Negative Equity Is Improving, but Condos Are More Likely to be Underwater

The U.S. rate of underwater homeowners – those who owe more on their home than it’s worth – continued to drop in the first half of 2015. But condo owners are still more likely to be stuck in negative equity than people who own single-family homes.

Homes in the low end of the housing market are more likely to be underwater. Fortunately, while homes across the U.S. are appreciating, homes at the low end are appreciating faster. This is causing the negative equity rate to decline.

In the U.S., 14.4 percent of all mortgaged single-family homes are underwater, according to Zillow’s Second Quarter Negative Equity report. Condos are lagging behind in the recovery, at 19.3 percent.

Overall, more condos than homes are upside down in every large U.S. housing market except Pittsburgh, Detroit and Memphis.

Here are the top 10 markets where condos are deeper underwater than single-family homes:

  1. Jacksonville, FL. The negative equity rate for single-family homes in Jacksonville is at 21.3 percent, more than half the 41.5 percent rate for condos.
  2. Chicago, IL. 32.6 percent of condo owners in Chicago are upside down on their mortgage, and 19.2 percent of single-family home owners are upside down on theirs.
  3. Orlando, FL. Orlando comes in third with 16.8 percent of single-family homes in negative equity and 29.9 percent of condos are in the same boat.
  4. Sacramento, CA. 12.5 percent of single-family homeowners in Sacramento owe more on their home than it’s worth, compared to the 25.4 percent of condo owners.
  5. Las Vegas, NV. The negative equity rate for condo owners in Las Vegas is 36.7 percent. The rate is 23.8 percent for single-family homeowners.
  6. Providence, RI. 25.9 percent of condo owners in Providence are upside down on their mortgage. The rate drops to 14.4 percent when it comes to single-family homes.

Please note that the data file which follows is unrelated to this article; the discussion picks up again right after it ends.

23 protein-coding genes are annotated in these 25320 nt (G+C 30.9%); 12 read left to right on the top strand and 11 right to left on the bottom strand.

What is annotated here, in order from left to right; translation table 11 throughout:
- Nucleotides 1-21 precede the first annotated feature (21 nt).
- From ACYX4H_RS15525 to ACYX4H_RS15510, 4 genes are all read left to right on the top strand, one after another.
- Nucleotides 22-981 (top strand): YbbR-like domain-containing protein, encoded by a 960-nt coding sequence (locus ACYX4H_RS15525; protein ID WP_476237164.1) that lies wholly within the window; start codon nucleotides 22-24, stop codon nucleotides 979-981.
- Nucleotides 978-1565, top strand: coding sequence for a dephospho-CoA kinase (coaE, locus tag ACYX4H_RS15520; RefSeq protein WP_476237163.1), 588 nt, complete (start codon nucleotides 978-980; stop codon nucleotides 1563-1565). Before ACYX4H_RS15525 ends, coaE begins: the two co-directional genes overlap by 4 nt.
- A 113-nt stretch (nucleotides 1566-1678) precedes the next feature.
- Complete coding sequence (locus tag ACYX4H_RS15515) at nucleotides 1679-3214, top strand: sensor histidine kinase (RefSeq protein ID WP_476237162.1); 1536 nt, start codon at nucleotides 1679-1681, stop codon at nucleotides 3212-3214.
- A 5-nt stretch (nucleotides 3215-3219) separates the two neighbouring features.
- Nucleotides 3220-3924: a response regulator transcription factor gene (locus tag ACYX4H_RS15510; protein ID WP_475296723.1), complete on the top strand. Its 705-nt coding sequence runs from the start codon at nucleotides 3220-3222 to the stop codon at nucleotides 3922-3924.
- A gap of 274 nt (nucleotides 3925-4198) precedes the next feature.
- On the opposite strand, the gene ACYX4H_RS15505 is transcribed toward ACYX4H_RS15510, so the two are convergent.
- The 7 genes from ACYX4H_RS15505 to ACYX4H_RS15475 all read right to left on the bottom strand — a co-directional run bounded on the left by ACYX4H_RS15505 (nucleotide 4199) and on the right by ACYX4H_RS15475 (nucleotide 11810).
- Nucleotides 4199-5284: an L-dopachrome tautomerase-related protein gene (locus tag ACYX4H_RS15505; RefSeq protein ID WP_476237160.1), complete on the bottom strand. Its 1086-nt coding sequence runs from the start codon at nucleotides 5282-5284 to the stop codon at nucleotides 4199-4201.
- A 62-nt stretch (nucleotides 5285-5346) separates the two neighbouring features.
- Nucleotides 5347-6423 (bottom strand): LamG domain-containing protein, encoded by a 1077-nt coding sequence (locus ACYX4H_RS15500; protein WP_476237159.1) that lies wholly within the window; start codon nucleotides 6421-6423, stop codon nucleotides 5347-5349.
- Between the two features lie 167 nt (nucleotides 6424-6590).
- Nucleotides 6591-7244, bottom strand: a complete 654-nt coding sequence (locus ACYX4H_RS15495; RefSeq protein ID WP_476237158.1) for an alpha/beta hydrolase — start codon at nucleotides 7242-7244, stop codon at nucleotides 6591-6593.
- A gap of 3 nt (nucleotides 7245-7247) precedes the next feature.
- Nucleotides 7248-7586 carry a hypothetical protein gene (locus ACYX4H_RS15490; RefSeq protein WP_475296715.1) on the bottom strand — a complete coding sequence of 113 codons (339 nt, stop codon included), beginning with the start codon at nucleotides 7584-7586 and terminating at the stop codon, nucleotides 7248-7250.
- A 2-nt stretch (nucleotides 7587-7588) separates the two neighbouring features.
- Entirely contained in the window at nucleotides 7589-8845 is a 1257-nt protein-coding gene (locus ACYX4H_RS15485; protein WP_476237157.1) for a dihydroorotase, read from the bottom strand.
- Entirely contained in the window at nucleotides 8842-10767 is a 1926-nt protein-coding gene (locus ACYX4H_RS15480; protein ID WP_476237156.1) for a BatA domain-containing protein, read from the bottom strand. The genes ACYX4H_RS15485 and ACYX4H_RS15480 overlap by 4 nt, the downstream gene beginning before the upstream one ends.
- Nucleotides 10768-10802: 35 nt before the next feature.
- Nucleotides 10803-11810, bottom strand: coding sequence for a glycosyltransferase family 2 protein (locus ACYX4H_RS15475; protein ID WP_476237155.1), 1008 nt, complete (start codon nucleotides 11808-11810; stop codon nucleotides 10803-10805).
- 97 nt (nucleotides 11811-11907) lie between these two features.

7. Columbus, OH. Single-family homes in Columbus have a 13.1 percent negative equity rate, compared to a rate of 24.6 percent in condos.
  8. Virginia Beach, VA. The negative equity rate for single-family homes in Virginia Beach is 21.7 percent. That rates jumps to 32.8 percent for condos.
  9. Hartford, CT. 25.4 percent of condo owners in Hartford are upside down on their mortgage, compared to 15.1 percent of single-family homeowners.
  10. Minneapolis-St. Paul, MN. In Minneapolis, the negative equity rate for condo-owners is 22.1 percent. This rate drops to 12 percent in single-family homes.

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3 Home Upgrade Options for a $5,000 Budget

For a renovation budget of $5,000, you can add some serious functional upgrades to your home. Kitchens and bathrooms are smart places to focus your dollars. They are hardworking rooms that you’ll enjoy using, but also among the first rooms a future buyer will look at.

Another practical way to increase the function of your house is by adding living space. While you can’t do an actual home addition for $5,000, you can create a functional outdoor living space that increases your usable square footage.

Here’s how to complete each of these three renovation projects on a $5,000 budget.

Upgrading to custom kitchen cabinets

Creating a more functional and beautiful kitchen is a win-win, and one way to achieve that goal is by upgrading your cabinetry. For this price-point, you could design cabinets that work for you, how you use your kitchen, and your kitchen layout. Custom cabinets allow you to maximize storage for the space that you have.

Image 1Features like built-in wine racks and spice storage are options that will really put the “custom” in your new cabinets. And small additions like those can be effective selling points for homes.

Installing a tile shower

Nothing says luxury in a master bath like a standing tiled shower with glass door. For $5,000, you could remove the standard bath insert and surround and put in a custom tiled shower.

Image 3For additional function, tile in a corner bench and soap shelf. You’ll feel like you’re visiting a luxurious resort in the comfort of your own home.

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Create an outdoor living area

Boosting square footage is a great idea for you and future buyers, but additions are expensive. Adding a fabulous outdoor patio can drastically increase your usable living space for a much smaller price tag.

The options for patio material include chipped granite, pavers or flagstone. Adding mulch in beds surrounding the patio will really make a visual statement, and keep the patio from looking like it’s floating in your backyard.

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Build a pergola or covered seating area to create more visual appeal and boost the space’s usability. You can hang lights or fans overhead in the structure — and if it’s covered, you’ll have a spot to escape the weather.